Dr. McAteer suggested this interesting article from The Hill on children’s screen time.
The World Health Organization released physical activity recommendations this week, which included suggests that parents limit their young children’s screen time. For children under two, screen time should be avoided. For children ages 2 to 5, sedentary screen time should be limited to one hour or less. In both cases, it said, “less is better.”
Several different national pediatric societies have issued guidance about the use of digital media by children in the past few years, including the American Academy of Pediatrics guidelines that I helped write in 2016. Although there is often hand-wringing about the nuanced differences between our recommendations, it’s important that parents know the areas of consensus: it’s important to prioritize sleep, movement, social interaction, learning to calm strong emotions and play that lets the child’s mind take the lead; and that there’s plenty of low-quality digital content worth avoiding.
Parents want their children to sleep, be active, be kind, think critically, and handle stress, but research continues to show that limiting media use is hard, and many parents feel guilty about it.
This guilt results from a disconnect between what clinical guidelines recommend and the design of our digital environment. In essence, we tell parents to limit, but the digital environment is designed to prolong engagement and increase clicks. We tell parents to co-view and interact with children around media, but many apps are designed with so many bells and whistles that children don’t look up or respond. We tell parents to help children learn about digital privacy while children’s apps collect and share user data. We are basically asking each family to figure out how to be a gatekeeper to the most enormous, unregulated playground their child has ever entered. It is a terribly designed system.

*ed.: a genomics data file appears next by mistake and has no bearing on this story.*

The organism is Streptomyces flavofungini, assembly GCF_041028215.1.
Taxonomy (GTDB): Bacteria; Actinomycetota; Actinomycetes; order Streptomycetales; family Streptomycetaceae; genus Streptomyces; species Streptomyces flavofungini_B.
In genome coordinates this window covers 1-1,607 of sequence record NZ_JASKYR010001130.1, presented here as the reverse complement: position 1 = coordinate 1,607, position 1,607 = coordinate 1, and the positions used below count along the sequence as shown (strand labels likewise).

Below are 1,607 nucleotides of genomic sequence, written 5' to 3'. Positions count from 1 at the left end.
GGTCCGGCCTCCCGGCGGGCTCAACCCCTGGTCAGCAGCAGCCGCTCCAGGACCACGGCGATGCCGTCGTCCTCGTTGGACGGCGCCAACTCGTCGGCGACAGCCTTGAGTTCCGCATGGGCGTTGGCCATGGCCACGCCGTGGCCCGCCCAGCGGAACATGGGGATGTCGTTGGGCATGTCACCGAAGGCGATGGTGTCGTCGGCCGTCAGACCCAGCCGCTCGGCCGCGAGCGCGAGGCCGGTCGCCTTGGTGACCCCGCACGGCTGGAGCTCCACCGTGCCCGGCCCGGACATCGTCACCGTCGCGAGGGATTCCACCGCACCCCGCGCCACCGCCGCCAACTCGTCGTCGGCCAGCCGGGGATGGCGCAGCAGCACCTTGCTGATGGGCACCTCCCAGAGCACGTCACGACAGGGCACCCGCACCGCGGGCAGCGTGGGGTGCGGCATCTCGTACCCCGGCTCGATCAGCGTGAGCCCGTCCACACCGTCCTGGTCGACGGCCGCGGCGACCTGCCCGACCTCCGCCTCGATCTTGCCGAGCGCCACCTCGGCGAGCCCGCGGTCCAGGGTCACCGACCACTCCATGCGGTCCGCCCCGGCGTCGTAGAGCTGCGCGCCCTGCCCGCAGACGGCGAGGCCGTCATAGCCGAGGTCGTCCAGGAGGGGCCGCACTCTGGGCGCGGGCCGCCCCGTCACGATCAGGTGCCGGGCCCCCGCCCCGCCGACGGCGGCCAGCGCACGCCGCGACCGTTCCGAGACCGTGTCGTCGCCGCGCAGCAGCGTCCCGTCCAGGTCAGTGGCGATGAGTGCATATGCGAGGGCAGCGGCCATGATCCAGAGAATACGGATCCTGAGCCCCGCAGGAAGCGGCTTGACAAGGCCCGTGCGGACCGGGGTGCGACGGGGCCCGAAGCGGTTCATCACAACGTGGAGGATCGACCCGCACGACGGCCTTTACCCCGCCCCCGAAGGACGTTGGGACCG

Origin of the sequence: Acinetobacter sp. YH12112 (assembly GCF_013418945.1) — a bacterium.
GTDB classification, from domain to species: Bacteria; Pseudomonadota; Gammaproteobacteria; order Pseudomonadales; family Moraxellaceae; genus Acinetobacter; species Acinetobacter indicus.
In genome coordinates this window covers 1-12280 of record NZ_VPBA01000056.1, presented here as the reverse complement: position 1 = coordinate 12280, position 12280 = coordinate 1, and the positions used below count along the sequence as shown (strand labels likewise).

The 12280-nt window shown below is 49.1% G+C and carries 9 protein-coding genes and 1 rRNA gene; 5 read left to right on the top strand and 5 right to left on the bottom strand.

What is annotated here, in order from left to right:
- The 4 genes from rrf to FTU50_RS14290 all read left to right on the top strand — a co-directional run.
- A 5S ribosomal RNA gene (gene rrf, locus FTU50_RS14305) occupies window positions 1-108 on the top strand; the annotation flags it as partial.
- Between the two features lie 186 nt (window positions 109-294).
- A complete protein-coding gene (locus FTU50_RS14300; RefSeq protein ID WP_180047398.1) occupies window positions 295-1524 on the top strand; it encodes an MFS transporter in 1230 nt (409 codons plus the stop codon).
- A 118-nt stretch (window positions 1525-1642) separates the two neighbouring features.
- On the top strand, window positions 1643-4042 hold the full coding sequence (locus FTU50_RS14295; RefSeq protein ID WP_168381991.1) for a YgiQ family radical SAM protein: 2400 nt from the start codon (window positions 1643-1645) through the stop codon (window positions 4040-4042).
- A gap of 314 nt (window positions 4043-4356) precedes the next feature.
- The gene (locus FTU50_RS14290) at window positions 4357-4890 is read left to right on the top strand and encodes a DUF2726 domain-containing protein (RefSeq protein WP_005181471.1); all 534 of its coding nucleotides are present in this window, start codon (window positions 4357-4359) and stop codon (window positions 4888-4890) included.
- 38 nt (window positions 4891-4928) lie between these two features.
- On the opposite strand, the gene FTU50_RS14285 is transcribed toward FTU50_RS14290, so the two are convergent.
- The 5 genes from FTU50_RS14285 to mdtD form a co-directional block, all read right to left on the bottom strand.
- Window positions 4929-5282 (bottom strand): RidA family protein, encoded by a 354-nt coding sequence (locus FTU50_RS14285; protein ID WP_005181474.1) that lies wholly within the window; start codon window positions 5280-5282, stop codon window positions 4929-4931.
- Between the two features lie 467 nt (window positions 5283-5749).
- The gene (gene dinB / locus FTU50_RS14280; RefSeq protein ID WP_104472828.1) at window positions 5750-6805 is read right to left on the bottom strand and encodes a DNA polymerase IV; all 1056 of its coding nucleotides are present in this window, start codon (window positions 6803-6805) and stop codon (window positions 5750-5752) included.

Dr. Tom Frieden, who was head of the Centers for Disease Control from 2009 to 2017, wrote that a much greater public health impact can be made not by counseling each patient to change their behavior, but instead change the environment to make individuals’ default decisions healthy. To reduce American’s trans fat intake, it was much more effective to remove it from foods than to tell each individual to change their diet.
Thus, to improve the quality of children’s media use, it will be much more effective to change the design of children’s digital environments.
This week, Tristan Harris outlined his vision for the Center for Humane Technology, the nonprofit organization advocating for design principles that value human well-being and relationships over the ‘extractive attention economy’ and advertising-driven business models. When applied to young children’s media use, such design principles could take many forms, such as those outlined in the proposed Kids and Design Safety Act from Sen. Markey’s (D-Mass.). Video streaming services could design default interfaces in which parents and children agree upon how many episodes they will watch, after which time the platform could give a friendly nudge to do something IRL (rather than start the autoplay countdown).
Developers could use resources such as the newly introduced Age Appropriate Design Code to reduce the amount of persuasive features that distract and manipulate young users. App stores could ensure that apps marketed to children collect no personal data, don’t share with third parties and aren’t packed with ads. Silicon Valley is filled with creative, smart designers who are also parents of young kids. Let’s design a better system and all feel less guilty.